The topic of “fake news” played a key role within the project Digital Resistance. But what do we mean when using this term?
The topic of “fake news” is nothing new to our society and has influenced the way we inform ourselves about the world. Accounts throughout history show that “fake news” or propaganda had an impact on people’s individual lives and whole societies (f.e. Uberti, 2016).
Many times conspiracy theories or propaganda were used as a political instrument to manipulate people and cause mistrust and societal divide. Yet, what has changed compared to historical examples is the vast amount of mis- and disinforming content and its quick and far-reaching spread online, mostly through Social Media channels.
What becomes evident as well is that the term “fake news” itself is highly political and as such contested. On the one hand, it has been used to describe intentionally misleading information and news sources, mostly in combination with controversial and divisive topics that are discussed in public such as the so-called “refugee crisis”.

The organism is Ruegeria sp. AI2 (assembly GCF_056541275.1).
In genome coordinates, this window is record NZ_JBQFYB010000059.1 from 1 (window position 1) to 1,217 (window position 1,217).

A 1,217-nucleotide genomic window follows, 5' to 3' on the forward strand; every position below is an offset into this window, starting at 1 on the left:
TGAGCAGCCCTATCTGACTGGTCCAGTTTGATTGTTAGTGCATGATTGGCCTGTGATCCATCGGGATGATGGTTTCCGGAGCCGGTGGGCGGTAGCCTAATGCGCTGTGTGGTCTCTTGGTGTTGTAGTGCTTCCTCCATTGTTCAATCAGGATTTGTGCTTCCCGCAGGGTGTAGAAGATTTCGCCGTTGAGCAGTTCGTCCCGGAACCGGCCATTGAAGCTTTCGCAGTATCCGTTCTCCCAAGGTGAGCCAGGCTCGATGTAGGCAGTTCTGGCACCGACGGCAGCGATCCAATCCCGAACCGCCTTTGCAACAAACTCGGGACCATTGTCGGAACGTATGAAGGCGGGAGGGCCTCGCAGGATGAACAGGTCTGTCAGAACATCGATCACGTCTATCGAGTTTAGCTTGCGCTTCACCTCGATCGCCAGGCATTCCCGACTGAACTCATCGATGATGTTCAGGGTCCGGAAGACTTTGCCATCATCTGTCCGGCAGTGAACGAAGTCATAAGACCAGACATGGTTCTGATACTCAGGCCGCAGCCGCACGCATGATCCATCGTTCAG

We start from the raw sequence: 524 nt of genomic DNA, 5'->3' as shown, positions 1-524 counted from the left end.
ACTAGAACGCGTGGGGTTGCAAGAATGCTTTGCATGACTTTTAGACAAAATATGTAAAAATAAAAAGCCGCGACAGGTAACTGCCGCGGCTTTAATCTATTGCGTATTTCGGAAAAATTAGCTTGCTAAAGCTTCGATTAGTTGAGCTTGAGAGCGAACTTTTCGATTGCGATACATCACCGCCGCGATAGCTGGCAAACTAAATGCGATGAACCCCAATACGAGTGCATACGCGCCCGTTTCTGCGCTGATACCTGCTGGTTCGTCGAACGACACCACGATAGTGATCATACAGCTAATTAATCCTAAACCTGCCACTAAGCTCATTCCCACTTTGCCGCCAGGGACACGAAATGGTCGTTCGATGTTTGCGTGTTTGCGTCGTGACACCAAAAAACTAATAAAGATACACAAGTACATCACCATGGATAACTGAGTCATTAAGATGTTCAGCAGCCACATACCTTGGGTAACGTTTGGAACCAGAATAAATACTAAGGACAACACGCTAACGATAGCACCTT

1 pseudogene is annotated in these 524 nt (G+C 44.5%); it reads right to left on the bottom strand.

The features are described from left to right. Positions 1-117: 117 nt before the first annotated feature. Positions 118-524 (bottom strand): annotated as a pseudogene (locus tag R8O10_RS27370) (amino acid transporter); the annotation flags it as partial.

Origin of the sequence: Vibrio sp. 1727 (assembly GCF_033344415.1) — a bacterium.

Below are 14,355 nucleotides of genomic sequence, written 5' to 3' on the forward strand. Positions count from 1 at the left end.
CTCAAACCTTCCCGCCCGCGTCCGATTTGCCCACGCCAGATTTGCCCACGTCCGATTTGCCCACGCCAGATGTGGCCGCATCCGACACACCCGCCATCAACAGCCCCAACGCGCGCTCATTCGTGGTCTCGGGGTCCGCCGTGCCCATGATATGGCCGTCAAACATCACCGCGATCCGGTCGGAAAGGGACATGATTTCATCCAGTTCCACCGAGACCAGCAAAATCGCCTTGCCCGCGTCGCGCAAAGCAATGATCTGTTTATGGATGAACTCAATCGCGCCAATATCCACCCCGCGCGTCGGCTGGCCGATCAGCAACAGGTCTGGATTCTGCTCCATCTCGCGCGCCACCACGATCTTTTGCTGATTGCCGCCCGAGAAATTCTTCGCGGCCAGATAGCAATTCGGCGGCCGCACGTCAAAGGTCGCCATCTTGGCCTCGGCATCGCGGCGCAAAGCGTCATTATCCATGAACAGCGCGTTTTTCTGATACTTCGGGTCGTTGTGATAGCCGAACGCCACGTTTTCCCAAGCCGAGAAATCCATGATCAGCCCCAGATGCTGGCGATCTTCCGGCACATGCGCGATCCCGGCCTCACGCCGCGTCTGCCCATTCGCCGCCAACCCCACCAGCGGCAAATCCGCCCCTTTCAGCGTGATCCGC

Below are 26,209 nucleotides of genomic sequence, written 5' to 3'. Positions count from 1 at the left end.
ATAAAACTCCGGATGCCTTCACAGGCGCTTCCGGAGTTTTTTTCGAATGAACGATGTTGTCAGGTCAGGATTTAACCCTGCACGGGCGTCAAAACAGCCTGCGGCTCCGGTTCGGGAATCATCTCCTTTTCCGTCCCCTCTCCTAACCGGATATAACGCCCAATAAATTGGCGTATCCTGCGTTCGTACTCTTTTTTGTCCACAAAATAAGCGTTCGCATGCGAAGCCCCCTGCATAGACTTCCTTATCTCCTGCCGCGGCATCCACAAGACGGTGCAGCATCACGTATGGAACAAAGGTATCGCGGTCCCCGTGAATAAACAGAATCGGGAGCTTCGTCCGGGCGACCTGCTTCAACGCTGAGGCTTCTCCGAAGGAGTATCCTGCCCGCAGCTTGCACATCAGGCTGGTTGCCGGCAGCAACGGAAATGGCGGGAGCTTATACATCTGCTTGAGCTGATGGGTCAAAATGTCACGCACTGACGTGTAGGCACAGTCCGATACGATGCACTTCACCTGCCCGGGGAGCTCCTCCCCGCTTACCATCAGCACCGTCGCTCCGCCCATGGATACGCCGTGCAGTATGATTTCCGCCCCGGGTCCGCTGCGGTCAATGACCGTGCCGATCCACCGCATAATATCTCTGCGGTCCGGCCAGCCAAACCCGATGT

On the other hand, it has been used as a rhetorical tool to discredit professional media that have reported critically (f.e. Wardle/Derakhshan, 2017, p. 16; Tandoc Jr. et al., 2018, p. 138). Probably the most prominent example for the latter use of the term comes from U.S. president Donald Trump who repeatedly linked CNN and other news agencie to “fake news” (f.e. Ross/Rivers, 2018).
Within the Digital Resistance project we refer to “fake news” as a challenge for democratic societies – be it the intentional production of “fake news” to harm certain groups and to foment prejudices or the intentional discrediting of journalists.
In this sense, we follow a broad approach that takes into account different types of disinformation that have been outlined in our handbook and sheds light on their implications for the political sphere and the society as a whole.
Such a broad approach towards the topic of “fake news” is useful for our everyday work in class since it offers many points of contact for Digital Citizenship Education and the 10 domains identified by the Council of Europe (2018a) as well as the strengthening of Competences for Democratic Culture (Council of Europe, 2018b).
For more information please see Chapter 1 of the Digital Handbook.